What Do I Need to Know About Traveling in Wildfire Country?
I’m thinking about doing a road trip and some backpacking out west this summer, but I’ve heard a lot about the wildfires burning from California to Alaska. What do I need to know about traveling safely in fire country?
Outside's long reads email newsletter features our strongest writing, most ambitious reporting, and award-winning storytelling about the outdoors. Sign up today.
Wildfires are a constant during a hot, dry summers like those of the past few years. And yes, they can be dangerous—even deadly—to bystanders. Fortunately, fires are such a well-known phenomenon that an entire infrastructure has been built up around managing them and keeping the public abreast of the latest developments.
The first, obvious step is to stay informed about any fires burning in the area where you’re traveling. Ideally, you’ll avoid driving down back roads with fires burning nearby, or heading into burning backcountry, entirely. Check in with the local public lands managers: National Park Service and Bureau of Land Management officials should all be able to keep you up to date about existing fires, any potential road or trail closures, and campfire restrictions.
From there, it’s all about situational awareness and common sense. Morgan Warthin, the Regional Wildland Fire Communication and Education Specialist for the Alaska branch of the NPS, offers the following tips: Obey all posted campfire restrictions, and when you do make a fire, follow safe burning practices and extinguish it properly. Handle cigarette butts and matches with extreme care – “if conditions are hot, dry and windy,” says Warthin, “even a spark can ignite a fire.” If you do find yourself driving on a smoky road, go slowly, keep your headlights on at all times, and watch for fire crews or equipment on the shoulder. If you’re ordered to evacuate, do so right away.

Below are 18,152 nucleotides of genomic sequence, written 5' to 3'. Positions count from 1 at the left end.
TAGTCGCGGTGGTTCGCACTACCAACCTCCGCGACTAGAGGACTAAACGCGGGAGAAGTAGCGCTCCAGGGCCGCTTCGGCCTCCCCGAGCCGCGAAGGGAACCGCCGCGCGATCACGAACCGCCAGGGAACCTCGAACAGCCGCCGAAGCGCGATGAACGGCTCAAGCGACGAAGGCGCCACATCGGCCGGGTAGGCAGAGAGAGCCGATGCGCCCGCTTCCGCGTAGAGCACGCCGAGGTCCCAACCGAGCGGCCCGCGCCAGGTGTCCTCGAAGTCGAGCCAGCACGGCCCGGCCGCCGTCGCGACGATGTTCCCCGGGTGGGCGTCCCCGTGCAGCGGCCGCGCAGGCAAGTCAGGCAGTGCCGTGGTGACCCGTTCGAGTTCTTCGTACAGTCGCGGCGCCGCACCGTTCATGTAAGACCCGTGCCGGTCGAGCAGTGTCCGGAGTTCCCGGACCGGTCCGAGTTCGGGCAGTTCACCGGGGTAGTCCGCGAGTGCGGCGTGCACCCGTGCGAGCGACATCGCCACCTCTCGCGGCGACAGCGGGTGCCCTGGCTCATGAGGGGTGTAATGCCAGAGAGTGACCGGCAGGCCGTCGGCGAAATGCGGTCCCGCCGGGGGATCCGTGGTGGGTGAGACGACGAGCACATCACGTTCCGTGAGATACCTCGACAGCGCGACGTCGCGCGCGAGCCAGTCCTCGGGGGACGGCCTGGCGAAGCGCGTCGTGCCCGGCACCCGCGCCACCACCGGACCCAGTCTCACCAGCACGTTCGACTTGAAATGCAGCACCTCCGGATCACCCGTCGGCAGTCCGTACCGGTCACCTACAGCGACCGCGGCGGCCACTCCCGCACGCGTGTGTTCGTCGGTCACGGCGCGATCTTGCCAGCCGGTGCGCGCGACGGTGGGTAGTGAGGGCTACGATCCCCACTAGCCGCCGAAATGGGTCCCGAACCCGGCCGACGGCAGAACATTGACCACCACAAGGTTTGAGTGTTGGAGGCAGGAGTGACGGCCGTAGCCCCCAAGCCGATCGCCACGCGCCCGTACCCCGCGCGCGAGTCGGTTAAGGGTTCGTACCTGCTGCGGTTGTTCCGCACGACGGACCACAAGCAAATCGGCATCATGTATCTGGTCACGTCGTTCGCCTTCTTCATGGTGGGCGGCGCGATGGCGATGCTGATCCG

If you’re traveling in the backcountry, the need for caution skyrockets: Fires can move quickly and unpredictably, and hikers need to be prepared. “Let’s say that there’s a lightning storm that’s moved through an area [where you’re hiking],” says Kyle Patterson, the Public Information Officer for Rocky Mountain National Park. You need to be aware of drought conditions in the area, the extent to which the land around you will provide a ready fuel supply for a fire, and the likelihood of lightning strikes nearby. “While recreating in the backcountry, particularly if there’s lightning, if you’re smelling smoke, if you’re seeing smoke, you better start acting quickly,” says Patterson.
There are no guarantees, but your best bet is to head for an area that offers less fuel for a fire to consume – a large lake would be ideal. The back side of a steep hill is an option; avoid canyons, saddles and chimneys.
“Fire will be moving with the wind, so if you can figure out or calculate where the wind is coming from, look at that as an option,” says Patterson. “You don’t want to be moving in the same direction as the fire. Obviously weather and winds can change very rapidly, so it’s certainly something that you would need to continue to monitor.”
In a worst-case scenario, look for a depression in the ground, clear it of fuel, and lie face down, covering yourself with any shelter you have at hand, until the fire has passed.
Patterson emphasizes that there are no guarantees: Fires are unpredictable by nature. But while the number of acres that burn every summer is staggering, the west is an enormous playground. Stay informed and aware of fire activity, and you should be able to avoid the blazes entirely.